I’ve never been to Paris

I've never been to Paris

Often drinking games are great for practising English, just as long as you remove the alcohol. To play the ‘I’ve never / never have I ever’ game learners have to make sentences about things they haven’t done, however if the other learners have done them, they lose a life!


Number of learners:  2+

Time:  5-10 minutes

Student type: aged 15-18, adults

Type: Skills game

Materials:Whiteboard or paper, board pens, sticky ball.

Language: Never + present perfect. ‘I’ve never played golf, I’ve never eaten sushi’Never + present perfect. ‘I’ve never played golf, I’ve never eaten sushi’

Why play this game?

  • Fun
  • Freer practice
  • Learners have lots of freedom
  • Easy to set up

How to play

  • Preparation-Ask a learner a question you know they haven’t done, for example ‘Have you ever been to Antarctica’. Elicit the ‘No I haven’t response’.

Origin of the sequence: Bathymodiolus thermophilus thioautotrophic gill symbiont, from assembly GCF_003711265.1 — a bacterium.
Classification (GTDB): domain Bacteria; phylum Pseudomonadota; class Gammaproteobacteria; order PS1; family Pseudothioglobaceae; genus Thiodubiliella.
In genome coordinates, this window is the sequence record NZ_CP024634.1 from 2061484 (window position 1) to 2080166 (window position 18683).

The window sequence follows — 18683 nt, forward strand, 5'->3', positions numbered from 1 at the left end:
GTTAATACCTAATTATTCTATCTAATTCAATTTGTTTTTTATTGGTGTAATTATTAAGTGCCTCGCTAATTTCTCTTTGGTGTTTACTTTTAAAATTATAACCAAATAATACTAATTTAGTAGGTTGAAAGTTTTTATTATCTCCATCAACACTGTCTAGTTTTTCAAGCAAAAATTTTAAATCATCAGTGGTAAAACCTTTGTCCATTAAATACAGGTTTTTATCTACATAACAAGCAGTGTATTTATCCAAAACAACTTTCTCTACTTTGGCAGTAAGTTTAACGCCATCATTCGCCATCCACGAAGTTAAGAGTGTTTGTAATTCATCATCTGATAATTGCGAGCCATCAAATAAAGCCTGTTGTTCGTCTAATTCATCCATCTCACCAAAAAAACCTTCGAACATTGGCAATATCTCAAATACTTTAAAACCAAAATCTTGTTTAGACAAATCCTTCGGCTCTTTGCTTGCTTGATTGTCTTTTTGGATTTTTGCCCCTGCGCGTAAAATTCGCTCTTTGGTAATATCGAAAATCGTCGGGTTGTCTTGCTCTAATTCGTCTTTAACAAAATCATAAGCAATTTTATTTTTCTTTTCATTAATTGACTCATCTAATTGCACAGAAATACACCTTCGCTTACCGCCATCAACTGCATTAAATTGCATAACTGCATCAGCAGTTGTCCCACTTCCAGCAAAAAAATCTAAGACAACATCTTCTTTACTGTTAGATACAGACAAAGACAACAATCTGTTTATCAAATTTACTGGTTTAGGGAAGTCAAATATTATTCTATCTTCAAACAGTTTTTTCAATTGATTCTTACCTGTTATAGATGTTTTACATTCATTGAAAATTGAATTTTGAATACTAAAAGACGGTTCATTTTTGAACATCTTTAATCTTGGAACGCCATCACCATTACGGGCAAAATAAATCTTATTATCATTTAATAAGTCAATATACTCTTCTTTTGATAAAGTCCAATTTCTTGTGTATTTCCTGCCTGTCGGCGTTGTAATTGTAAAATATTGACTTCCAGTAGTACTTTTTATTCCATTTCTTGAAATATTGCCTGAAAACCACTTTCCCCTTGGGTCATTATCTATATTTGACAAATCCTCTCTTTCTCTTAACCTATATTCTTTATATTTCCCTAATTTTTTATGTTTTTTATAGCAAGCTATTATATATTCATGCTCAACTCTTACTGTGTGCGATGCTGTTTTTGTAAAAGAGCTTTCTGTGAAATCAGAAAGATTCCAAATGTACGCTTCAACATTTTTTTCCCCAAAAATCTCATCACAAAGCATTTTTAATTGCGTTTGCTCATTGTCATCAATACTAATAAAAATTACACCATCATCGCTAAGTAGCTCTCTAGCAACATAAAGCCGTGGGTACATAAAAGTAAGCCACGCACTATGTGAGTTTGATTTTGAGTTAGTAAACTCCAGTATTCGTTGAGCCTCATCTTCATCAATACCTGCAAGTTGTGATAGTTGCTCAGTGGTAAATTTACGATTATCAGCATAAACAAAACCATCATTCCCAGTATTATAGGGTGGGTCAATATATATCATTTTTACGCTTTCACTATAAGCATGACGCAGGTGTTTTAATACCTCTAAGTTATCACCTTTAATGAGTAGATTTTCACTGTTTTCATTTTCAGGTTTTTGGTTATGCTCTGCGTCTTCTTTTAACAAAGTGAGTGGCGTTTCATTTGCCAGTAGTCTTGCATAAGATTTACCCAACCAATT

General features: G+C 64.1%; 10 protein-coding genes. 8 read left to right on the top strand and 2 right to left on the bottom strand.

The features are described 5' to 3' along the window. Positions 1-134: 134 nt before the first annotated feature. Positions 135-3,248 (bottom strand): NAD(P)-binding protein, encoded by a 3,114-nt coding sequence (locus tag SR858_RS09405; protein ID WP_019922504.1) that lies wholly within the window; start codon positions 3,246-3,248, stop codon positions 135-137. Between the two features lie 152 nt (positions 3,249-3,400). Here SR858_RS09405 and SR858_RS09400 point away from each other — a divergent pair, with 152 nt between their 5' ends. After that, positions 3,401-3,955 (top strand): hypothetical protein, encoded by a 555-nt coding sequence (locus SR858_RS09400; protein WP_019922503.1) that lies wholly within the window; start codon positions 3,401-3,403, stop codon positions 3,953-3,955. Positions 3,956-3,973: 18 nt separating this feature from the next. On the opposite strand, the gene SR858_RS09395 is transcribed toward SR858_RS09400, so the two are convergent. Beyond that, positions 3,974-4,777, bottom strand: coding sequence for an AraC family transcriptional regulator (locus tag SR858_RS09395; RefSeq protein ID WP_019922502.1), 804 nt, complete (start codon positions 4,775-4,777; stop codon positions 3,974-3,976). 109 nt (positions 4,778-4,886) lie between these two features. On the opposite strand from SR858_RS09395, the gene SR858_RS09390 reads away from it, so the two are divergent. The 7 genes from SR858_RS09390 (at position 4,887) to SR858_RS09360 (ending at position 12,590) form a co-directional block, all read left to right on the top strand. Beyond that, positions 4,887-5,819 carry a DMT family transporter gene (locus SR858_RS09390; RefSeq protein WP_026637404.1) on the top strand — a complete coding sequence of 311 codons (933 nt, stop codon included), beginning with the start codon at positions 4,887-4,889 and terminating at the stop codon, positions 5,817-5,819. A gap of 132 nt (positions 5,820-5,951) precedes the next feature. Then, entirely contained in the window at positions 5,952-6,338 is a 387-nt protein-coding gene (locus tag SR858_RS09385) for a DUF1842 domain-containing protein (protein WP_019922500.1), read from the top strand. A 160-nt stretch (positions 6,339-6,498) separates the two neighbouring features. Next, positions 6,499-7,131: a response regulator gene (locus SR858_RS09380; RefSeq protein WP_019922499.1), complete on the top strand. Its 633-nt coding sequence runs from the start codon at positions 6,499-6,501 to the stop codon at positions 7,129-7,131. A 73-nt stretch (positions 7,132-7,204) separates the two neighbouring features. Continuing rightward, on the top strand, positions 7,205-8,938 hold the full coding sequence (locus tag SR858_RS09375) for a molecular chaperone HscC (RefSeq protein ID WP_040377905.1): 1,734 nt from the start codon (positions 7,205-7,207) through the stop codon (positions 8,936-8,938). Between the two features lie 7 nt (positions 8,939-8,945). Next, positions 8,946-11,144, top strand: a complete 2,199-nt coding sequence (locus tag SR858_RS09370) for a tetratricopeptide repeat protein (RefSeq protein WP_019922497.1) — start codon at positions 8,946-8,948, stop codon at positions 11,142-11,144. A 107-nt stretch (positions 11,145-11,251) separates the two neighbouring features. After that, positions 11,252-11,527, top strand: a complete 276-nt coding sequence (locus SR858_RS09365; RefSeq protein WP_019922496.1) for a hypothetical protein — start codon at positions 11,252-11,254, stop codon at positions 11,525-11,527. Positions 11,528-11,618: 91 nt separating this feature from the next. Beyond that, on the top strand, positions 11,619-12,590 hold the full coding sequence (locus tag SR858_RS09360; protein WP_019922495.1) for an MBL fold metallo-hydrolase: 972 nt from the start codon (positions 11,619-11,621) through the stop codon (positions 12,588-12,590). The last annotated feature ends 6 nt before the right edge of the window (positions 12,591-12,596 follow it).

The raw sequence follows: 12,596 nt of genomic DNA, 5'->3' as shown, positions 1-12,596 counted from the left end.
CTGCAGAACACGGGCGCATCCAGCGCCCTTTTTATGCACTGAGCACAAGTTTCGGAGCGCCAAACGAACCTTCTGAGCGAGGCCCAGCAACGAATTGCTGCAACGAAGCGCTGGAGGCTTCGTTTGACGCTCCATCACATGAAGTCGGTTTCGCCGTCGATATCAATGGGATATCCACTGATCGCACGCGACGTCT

• Write ‘I haven’t been to Antarctica’ on the board, and under the response write a gap fill of the sentence ‘I have never been to Antarctica’, with only the words ‘never’ and ‘Antarctica’ visible.
  • Ask students how we can rewrite the response using the gap fill, elicit the answer ‘I have never been to Antarctica’. Elicit some verbs as ideas and write them on the board.
  • Demo the game by giving each students four miscellaneous items, these are the learner’s lives. Say the boarded example, ‘I have never been to Antarctica’. Highlight that nobody loses a life because nobody has done it.
  • Say another ‘I have never’ example that you know a learner has done, and remove a life. Concept check the answer quickly.
  • Tell learners they can only say ‘I have never’ sentences for things that are true for them. For example, as teachers we can’t say ‘I have never taught English’ because we have done that!
  • Have a practice round, and then play the game!


Download the plan


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